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The legendary Fiddle Leaf Fig

We don’t use the term legendary lightly here at TLB, but we think the fab Fiddle Leaf Fig has earned it. This gorgeous green beauty with his large, paddle-shaped, vibrant green leaves is ever-ready for his close-up. Check out #fiddleleaffig on insta and you’ll see what we mean. His statement size and super shiny leaves, along with his relatively low maintenance care credentials have made him one of the most popular houseplants in the world. You won’t be surprised to hear that the TLB team agrees that the Fiddle Leaf Fig plant is pretty special.

The botanical name for the Fiddle Leaf Fig is the Ficus Lyrata and he is also sometimes known as a Banjo Fig. Just like his relatives in the Ficus family (Ficus Benjamina and Ficus Elastica) it’s important to note that you should avoid this plant if you have a latex allergy. And as special as he is, unfortunately, he is toxic to cats and dogs so should be avoided if you have a furry, four-legged housemate.

This week’s blog will provide you with all the info you need to care for your Fiddle Leaf Fig, the all-important styling inspo and lots more, read on and enjoy plant people.

A Complete Guide to Caring for the Fiddle Leaf Fig

You’ll be pleased to know that this tropical beauty is quite a hardy guy and so Fiddle Leaf Fig care isn’t too demanding. Read on for our top tips to help you keep yours thriving.

How much light does a Fiddle Leaf Fig need?

As a tropical plant, native to parts of Africa, the Fiddle Leaf Fig loves lots of natural light. Pop this big botanical buddy in a spot that receives plenty of indirect sunlight. Avoid direct sunlight as this will cause the leaves to scorch. And keep your Fiddle Leaf Fig away from radiators and draughts.

What is the best way to water a Fiddle Leaf Fig?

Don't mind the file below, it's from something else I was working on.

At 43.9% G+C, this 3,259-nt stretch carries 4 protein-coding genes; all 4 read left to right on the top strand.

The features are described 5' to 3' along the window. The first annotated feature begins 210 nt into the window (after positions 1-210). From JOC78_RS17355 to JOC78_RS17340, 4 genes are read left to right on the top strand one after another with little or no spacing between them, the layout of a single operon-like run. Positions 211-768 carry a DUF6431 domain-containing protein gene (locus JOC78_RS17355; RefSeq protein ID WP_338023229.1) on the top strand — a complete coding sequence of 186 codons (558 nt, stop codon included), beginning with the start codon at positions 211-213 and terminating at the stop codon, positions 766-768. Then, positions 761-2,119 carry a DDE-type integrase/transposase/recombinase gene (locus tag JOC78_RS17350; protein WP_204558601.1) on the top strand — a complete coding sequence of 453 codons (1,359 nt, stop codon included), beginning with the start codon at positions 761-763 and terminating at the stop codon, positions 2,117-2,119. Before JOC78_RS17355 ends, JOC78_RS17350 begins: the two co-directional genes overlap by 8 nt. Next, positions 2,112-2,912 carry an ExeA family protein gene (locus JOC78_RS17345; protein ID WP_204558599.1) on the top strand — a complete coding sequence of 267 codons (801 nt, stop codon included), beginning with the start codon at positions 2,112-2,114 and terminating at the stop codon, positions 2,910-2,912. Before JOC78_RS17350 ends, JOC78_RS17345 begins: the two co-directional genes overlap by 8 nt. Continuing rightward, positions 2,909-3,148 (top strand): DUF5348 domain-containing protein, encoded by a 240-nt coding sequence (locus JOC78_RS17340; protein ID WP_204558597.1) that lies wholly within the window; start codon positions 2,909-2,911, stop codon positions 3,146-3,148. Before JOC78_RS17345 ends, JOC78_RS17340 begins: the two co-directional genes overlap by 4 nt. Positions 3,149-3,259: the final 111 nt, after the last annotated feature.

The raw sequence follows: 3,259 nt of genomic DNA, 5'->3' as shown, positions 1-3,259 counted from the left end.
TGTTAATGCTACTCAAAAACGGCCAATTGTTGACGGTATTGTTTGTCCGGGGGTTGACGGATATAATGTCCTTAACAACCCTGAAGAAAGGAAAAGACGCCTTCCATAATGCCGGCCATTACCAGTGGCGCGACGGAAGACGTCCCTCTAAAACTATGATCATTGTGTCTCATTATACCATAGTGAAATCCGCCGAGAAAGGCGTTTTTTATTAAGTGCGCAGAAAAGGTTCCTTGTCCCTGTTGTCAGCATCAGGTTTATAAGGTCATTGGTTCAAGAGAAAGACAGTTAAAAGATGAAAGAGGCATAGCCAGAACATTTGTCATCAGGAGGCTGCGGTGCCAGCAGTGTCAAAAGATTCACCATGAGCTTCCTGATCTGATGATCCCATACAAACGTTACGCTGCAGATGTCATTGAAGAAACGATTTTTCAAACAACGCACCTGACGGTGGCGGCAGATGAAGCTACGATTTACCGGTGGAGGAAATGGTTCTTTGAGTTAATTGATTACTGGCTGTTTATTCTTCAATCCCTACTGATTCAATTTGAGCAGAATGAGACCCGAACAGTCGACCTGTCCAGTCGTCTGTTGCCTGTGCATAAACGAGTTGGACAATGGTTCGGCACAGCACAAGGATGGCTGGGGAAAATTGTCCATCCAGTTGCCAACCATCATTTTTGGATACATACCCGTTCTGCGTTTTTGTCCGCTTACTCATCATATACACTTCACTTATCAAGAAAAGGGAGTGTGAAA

How often to water your indoor plant is, in our experience, a question that’s top of mind for many plant parents. When it comes to the Fiddle Leaf Fig, he prefers to be underwatered than overwatered. For best results, give him a drink about once a week, making sure that the top level of soil has dried out in between each watering.  He is likely to need less water in the winter, when he’ll be in a slower growth period, than in the summer months.

A top tip for watering large houseplants is to fill the sink with 2-3cm of water. Place the plant into the water for about 10 minutes, allowing them to absorb as much water as they need. This helps to avoid the risk of overwatering which can cause root rot and dropping leaves.

Does a Fiddle Leaf Fig like humidity?

Again, thanks to their native, tropical climes, the Fiddle Leaf Fig loves humidity. To keep your plant flourishing, use a mister on his leaves daily to keep his moisture levels up. Positioning lots of plants together, tropical jungle style, will also help humidity levels as they all act as humidifiers for one another. If you’re concerned your Fiddle Leaf Fig isn’t getting enough humidity, placing a humidifier in the room with him will help.

How do you care for Fiddle Leaf Fig leaves?

Give those gorgeous leaves a gentle wipe down with a damp cloth every couple of weeks or so. This will improve your Fiddle Leaf Fig’s photosynthesising power and also keep him gorgeously glossy.

Does a Fiddle Leaf Fig need food?

Your Fiddle Leaf Fig will benefit from a monthly feed during the summer when he’s in his growing period. He won’t need this during the winter.

Shop the Fiddle Leaf Fig at The Little Botanical